OPINION: Harnessing England's attacking prowess key to hopes of our national team
It has been some journey for Gareth Southgate. Penalty shoot out villain in ’96, he has worked his way up to England national team manager and became a waistcoat-wearing hero in 2018 when he guided the country to the World Cup semi-final. Now however, his standing is starting to erode a little.
Since that glorious summer, it’s been somewhat stop-start for England who, despite easily qualifying for Euro 2020, maybe haven’t kicked on as much as people would have expected at the time.
One of Southgate’s biggest issues currently appears to be his inability to nail down a system that suits the players at his disposal. England are so strong in the attacking areas, and they have so many players in form, Southgate is struggling to fit everyone in.
A temptation would be to just go for it. England are clearly stronger in attack than defence so some might decide to just try and go out with a freedom to outscore every opponent. That would be too naïve however and Southgate will be looking for a system that provides the best balance.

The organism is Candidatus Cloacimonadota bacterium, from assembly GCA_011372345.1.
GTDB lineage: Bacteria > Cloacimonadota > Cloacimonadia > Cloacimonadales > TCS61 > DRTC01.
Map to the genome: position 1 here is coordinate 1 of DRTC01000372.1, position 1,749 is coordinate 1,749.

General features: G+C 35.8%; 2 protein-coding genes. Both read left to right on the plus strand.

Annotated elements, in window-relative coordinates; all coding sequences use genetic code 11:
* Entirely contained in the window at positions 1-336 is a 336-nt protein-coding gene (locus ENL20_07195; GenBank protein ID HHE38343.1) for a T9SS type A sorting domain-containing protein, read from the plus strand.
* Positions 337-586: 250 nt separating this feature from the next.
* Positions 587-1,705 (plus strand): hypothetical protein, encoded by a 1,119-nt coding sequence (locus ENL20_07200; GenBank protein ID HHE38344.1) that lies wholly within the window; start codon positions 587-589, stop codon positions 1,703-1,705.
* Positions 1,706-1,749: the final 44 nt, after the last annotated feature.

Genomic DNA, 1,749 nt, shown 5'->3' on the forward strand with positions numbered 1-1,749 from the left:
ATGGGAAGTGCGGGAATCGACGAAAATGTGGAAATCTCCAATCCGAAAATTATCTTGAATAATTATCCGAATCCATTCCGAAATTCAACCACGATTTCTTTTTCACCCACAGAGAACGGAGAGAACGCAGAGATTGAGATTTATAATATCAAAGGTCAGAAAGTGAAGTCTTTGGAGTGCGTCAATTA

Having played a 3-5-2 at the World Cup, England have now moved to a 3-4-3 after a spell in a 4-3-3.
The current formation has its strengths and allows Southgate to adapt his attacking line up as he sees fit. In the recent friendly against Ireland, England went with more natural wingers, Jadon Sancho and Jack Grealish. With Raheem Sterling and Marcus Rashford also available, this would allow England to be more direct and attack with pace.
Against Belgium and Iceland however, Southgate tweaked it and used Grealish, Mason Mount and Phil Foden as creative midfielders behind the striker.
This was not only to match up Belgium but it also allowed England to get more bodies in the middle to keep possession and rely on the overlapping wing backs for width.
On top of that, in Harry Kane, England have one the most complete centre forward in world football who should be the first name on the team sheet and the man who Gareth Southgate should build any system around.
With attacking strength in depth greater than the supposed “Golden Generation”, it could be an exciting few years coming up for England. Gareth Southgate can’t rely on the memories of the World Cup for much longer. The next litmus test of his leadership will be the Euro’s next summer. Getting the best of out of England’s attacking talents will be a crucial challenge.